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Joseph Barakat

B.S., Chemical Engineering,
Columbia University, 2012

M.S., Chemical Engineering,
Stanford University, 2014

Email: jbarakat @ stanford . edu

Dynamics of Flexible Particles Under Confinement

"Soft particles" are microscopic objects that deform under modest stresses. Such materials are ubiquitous in multiphase flows, with examples ranging from industrial processes (e.g. emulsion drops and polymer gels) to biological systems (e.g. vesicles and red blood cells). The transport of soft particles through flow channels is significantly altered when the particle size is on the order of the channel hydraulic diameter, giving rise to a rich assortment of hydrodynamic phenomena that can be broadly classified as "confinement effects." Applications relevant to these phenomena include the transport of encapsulants for drug delivery, passage of red-blood cells through microcapillaries, and high-throughput sequencing in microfluidic devices.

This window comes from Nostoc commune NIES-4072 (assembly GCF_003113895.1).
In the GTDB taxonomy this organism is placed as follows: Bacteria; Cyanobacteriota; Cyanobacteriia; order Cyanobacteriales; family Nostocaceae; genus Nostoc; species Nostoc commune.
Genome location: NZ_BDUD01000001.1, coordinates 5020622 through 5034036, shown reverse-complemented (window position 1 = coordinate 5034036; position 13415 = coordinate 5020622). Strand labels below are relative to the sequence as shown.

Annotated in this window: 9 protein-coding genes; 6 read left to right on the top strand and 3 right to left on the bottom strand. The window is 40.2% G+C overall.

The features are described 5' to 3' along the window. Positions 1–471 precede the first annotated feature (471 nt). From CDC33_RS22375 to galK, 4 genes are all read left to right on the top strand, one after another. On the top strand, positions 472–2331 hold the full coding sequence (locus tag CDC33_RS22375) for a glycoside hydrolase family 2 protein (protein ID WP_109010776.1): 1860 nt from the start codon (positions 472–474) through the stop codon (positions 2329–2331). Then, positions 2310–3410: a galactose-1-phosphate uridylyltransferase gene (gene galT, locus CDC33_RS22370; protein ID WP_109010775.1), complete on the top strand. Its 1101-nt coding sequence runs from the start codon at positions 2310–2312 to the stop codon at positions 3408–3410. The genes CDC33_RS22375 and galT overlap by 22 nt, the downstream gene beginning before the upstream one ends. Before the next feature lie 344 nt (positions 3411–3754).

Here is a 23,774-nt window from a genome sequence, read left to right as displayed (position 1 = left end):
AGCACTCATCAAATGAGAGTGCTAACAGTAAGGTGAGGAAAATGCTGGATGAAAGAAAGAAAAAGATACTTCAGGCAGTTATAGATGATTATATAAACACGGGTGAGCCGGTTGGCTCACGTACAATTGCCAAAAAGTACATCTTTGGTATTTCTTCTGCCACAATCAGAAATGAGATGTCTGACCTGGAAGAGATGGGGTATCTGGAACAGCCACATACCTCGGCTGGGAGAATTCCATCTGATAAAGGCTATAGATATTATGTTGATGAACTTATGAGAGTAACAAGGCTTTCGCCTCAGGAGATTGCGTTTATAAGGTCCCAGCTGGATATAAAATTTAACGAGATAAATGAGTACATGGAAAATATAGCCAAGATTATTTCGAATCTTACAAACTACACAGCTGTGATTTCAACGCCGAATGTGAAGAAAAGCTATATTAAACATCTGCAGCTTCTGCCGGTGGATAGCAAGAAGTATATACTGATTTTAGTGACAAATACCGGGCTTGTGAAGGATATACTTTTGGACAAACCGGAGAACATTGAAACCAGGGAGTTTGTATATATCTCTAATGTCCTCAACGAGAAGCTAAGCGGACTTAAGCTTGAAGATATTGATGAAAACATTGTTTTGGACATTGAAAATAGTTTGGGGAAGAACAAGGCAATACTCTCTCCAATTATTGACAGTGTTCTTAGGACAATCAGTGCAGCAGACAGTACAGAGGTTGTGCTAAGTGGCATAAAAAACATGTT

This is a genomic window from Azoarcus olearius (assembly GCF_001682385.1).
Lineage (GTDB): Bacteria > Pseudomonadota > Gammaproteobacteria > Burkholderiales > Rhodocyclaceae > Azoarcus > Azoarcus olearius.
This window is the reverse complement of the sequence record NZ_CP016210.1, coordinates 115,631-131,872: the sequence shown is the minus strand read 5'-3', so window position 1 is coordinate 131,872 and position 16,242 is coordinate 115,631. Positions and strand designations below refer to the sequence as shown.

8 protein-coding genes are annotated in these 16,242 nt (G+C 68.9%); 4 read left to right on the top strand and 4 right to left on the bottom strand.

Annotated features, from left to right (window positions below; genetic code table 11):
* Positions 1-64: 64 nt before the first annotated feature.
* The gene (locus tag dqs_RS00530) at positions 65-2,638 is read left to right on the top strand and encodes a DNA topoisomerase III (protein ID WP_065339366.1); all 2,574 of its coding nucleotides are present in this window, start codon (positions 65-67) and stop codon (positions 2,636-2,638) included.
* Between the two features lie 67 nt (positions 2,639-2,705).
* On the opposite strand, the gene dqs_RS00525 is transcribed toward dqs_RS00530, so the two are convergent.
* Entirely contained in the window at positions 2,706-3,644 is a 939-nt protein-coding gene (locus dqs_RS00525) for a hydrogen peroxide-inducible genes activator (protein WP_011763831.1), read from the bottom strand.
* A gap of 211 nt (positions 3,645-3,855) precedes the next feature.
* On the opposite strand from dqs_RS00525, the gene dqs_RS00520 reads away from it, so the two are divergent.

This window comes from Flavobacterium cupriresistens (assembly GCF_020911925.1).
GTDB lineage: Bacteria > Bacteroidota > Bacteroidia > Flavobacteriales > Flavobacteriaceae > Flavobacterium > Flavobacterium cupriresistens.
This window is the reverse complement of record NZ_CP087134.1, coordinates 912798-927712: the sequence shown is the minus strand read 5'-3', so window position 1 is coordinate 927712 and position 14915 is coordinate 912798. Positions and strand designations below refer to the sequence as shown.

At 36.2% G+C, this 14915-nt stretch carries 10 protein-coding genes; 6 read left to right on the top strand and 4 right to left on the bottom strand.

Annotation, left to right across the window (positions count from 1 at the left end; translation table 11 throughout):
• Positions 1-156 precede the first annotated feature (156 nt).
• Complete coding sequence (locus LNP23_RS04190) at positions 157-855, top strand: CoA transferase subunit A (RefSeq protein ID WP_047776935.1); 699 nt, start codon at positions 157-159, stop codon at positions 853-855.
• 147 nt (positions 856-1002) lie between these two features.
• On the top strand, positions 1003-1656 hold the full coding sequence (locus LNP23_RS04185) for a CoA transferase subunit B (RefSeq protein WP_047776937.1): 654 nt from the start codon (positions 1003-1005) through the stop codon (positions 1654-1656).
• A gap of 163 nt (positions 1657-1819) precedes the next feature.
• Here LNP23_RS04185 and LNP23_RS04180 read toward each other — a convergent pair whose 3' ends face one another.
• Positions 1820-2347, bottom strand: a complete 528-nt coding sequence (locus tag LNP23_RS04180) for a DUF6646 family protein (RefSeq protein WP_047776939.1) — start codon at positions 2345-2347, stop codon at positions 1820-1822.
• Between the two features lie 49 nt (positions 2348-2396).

My research centers on investigating single- and multi-particle dynamics in confined flows using a combination of analytical theory and numerical simulation. Currently, I am interested in 1) how the material properties of a flexible particle - be it a fluid sac or contiguous gel - affects mobility under confinement; and 2) the collective behavior of trains of particles in fully confined geometries.

Fig 1: Simulations of elastic capsules in channel flow. (Left) Initial condition for the simulation is a linear array of capsules in a periodic unit cell. (Right) Plot of center-of-mass positions relative to the first capsule as a function of time.

Page last modified on December 15, 2014, at 03:51 PM